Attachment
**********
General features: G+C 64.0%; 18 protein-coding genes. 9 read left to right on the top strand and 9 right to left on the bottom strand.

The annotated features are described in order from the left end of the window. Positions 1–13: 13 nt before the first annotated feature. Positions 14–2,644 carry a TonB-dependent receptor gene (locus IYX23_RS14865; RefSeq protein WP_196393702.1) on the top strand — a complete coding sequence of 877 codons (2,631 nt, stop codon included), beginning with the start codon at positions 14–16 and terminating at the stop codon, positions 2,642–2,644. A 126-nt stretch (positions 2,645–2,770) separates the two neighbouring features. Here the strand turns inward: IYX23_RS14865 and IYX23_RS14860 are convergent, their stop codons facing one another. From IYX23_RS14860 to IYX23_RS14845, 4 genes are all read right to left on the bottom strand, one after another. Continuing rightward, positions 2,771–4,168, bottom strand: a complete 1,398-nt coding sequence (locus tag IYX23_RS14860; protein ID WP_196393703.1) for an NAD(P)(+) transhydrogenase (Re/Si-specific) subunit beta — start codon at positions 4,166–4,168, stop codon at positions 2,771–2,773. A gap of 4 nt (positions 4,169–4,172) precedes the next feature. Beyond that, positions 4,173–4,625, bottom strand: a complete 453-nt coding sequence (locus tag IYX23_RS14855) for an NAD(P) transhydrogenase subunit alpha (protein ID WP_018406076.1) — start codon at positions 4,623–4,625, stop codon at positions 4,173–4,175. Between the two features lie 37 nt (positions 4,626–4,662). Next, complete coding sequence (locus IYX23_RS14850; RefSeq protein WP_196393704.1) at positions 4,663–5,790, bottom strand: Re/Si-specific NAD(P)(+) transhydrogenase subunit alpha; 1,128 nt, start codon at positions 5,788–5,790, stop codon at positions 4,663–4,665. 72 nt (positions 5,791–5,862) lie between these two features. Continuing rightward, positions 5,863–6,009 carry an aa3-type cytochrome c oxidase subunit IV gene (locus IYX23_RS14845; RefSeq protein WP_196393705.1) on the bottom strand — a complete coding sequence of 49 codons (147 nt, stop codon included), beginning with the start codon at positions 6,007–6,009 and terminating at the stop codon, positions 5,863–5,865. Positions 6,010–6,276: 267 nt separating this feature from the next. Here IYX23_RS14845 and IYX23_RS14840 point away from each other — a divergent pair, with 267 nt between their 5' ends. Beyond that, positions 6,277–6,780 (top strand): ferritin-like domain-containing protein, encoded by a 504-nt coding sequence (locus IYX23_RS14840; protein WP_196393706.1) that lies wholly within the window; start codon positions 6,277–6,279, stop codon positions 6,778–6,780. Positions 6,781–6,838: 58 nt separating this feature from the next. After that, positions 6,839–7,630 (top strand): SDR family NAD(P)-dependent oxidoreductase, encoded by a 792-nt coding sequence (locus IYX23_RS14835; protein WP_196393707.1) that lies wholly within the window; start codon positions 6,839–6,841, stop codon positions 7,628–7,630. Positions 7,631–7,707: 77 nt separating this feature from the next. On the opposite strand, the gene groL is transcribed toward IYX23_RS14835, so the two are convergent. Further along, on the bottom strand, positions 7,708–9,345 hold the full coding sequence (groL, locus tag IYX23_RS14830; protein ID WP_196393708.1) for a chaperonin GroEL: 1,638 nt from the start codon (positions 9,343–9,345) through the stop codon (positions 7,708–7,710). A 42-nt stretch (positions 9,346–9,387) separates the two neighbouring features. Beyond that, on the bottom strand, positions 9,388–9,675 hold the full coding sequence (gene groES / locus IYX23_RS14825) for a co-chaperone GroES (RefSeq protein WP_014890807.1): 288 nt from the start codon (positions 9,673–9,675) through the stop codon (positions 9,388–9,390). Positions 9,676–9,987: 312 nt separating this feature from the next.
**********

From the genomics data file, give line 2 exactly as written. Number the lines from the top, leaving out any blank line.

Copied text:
The annotated features are described in order from the left end of the window. Positions 1–13: 13 nt before the first annotated feature. Positions 14–2,644 carry a TonB-dependent receptor gene (locus IYX23_RS14865; RefSeq protein WP_196393702.1) on the top strand — a complete coding sequence of 877 codons (2,631 nt, stop codon included), beginning with the start codon at positions 14–16 and terminating at the stop codon, positions 2,642–2,644. A 126-nt stretch (positions 2,645–2,770) separates the two neighbouring features. Here the strand turns inward: IYX23_RS14865 and IYX23_RS14860 are convergent, their stop codons facing one another. From IYX23_RS14860 to IYX23_RS14845, 4 genes are all read right to left on the bottom strand, one after another. Continuing rightward, positions 2,771–4,168, bottom strand: a complete 1,398-nt coding sequence (locus tag IYX23_RS14860; protein ID WP_196393703.1) for an NAD(P)(+) transhydrogenase (Re/Si-specific) subunit beta — start codon at positions 4,166–4,168, stop codon at positions 2,771–2,773. A gap of 4 nt (positions 4,169–4,172) precedes the next feature. Beyond that, positions 4,173–4,625, bottom strand: a complete 453-nt coding sequence (locus tag IYX23_RS14855) for an NAD(P) transhydrogenase subunit alpha (protein ID WP_018406076.1) — start codon at positions 4,623–4,625, stop codon at positions 4,173–4,175. Between the two features lie 37 nt (positions 4,626–4,662). Next, complete coding sequence (locus IYX23_RS14850; RefSeq protein WP_196393704.1) at positions 4,663–5,790, bottom strand: Re/Si-specific NAD(P)(+) transhydrogenase subunit alpha; 1,128 nt, start codon at positions 5,788–5,790, stop codon at positions 4,663–4,665. 72 nt (positions 5,791–5,862) lie between these two features. Continuing rightward, positions 5,863–6,009 carry an aa3-type cytochrome c oxidase subunit IV gene (locus IYX23_RS14845; RefSeq protein WP_196393705.1) on the bottom strand — a complete coding sequence of 49 codons (147 nt, stop codon included), beginning with the start codon at positions 6,007–6,009 and terminating at the stop codon, positions 5,863–5,865. Positions 6,010–6,276: 267 nt separating this feature from the next. Here IYX23_RS14845 and IYX23_RS14840 point away from each other — a divergent pair, with 267 nt between their 5' ends. Beyond that, positions 6,277–6,780 (top strand): ferritin-like domain-containing protein, encoded by a 504-nt coding sequence (locus IYX23_RS14840; protein WP_196393706.1) that lies wholly within the window; start codon positions 6,277–6,279, stop codon positions 6,778–6,780. Positions 6,781–6,838: 58 nt separating this feature from the next. After that, positions 6,839–7,630 (top strand): SDR family NAD(P)-dependent oxidoreductase, encoded by a 792-nt coding sequence (locus IYX23_RS14835; protein WP_196393707.1) that lies wholly within the window; start codon positions 6,839–6,841, stop codon positions 7,628–7,630. Positions 7,631–7,707: 77 nt separating this feature from the next. On the opposite strand, the gene groL is transcribed toward IYX23_RS14835, so the two are convergent. Further along, on the bottom strand, positions 7,708–9,345 hold the full coding sequence (groL, locus tag IYX23_RS14830; protein ID WP_196393708.1) for a chaperonin GroEL: 1,638 nt from the start codon (positions 9,343–9,345) through the stop codon (positions 7,708–7,710). A 42-nt stretch (positions 9,346–9,387) separates the two neighbouring features. Beyond that, on the bottom strand, positions 9,388–9,675 hold the full coding sequence (gene groES / locus IYX23_RS14825) for a co-chaperone GroES (RefSeq protein WP_014890807.1): 288 nt from the start codon (positions 9,673–9,675) through the stop codon (positions 9,388–9,390). Positions 9,676–9,987: 312 nt separating this feature from the next.